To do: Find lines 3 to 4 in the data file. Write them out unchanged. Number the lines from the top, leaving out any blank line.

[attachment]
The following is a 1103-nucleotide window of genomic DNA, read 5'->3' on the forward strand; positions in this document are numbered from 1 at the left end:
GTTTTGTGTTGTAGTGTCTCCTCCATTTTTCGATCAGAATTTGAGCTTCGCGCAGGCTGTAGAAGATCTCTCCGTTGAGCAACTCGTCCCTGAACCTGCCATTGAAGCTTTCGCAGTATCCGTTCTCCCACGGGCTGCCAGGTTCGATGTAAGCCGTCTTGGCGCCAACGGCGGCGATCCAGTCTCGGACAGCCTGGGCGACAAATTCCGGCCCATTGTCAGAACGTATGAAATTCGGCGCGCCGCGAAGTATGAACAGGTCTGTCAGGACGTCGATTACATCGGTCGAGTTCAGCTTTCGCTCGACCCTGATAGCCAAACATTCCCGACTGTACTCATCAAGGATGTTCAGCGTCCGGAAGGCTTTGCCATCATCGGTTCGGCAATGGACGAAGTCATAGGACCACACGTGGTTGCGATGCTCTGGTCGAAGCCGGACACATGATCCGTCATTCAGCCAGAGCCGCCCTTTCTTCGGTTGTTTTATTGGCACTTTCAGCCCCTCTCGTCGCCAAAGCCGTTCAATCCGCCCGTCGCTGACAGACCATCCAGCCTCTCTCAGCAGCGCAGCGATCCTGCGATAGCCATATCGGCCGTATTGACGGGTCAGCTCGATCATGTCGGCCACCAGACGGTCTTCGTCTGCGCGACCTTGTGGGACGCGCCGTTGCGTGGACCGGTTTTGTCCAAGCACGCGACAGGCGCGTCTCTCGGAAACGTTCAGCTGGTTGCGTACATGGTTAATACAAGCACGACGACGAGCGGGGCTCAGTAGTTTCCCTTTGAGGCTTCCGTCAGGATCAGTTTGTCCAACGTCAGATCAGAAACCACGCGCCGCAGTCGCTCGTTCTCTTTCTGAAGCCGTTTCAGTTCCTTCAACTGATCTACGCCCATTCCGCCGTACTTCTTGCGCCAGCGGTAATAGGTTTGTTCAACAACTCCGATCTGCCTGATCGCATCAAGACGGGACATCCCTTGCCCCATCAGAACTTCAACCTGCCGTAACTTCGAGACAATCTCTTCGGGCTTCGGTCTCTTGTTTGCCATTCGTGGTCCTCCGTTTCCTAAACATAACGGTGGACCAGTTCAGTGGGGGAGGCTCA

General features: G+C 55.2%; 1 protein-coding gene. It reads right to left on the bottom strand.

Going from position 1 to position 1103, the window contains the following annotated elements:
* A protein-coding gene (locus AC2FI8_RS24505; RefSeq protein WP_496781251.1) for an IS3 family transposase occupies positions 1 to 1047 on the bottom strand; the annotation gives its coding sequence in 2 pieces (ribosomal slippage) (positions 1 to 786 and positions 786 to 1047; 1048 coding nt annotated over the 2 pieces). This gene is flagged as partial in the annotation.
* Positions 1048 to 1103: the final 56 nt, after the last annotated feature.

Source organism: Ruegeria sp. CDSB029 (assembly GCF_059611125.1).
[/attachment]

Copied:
General features: G+C 55.2%; 1 protein-coding gene. It reads right to left on the bottom strand.

Going from position 1 to position 1103, the window contains the following annotated elements: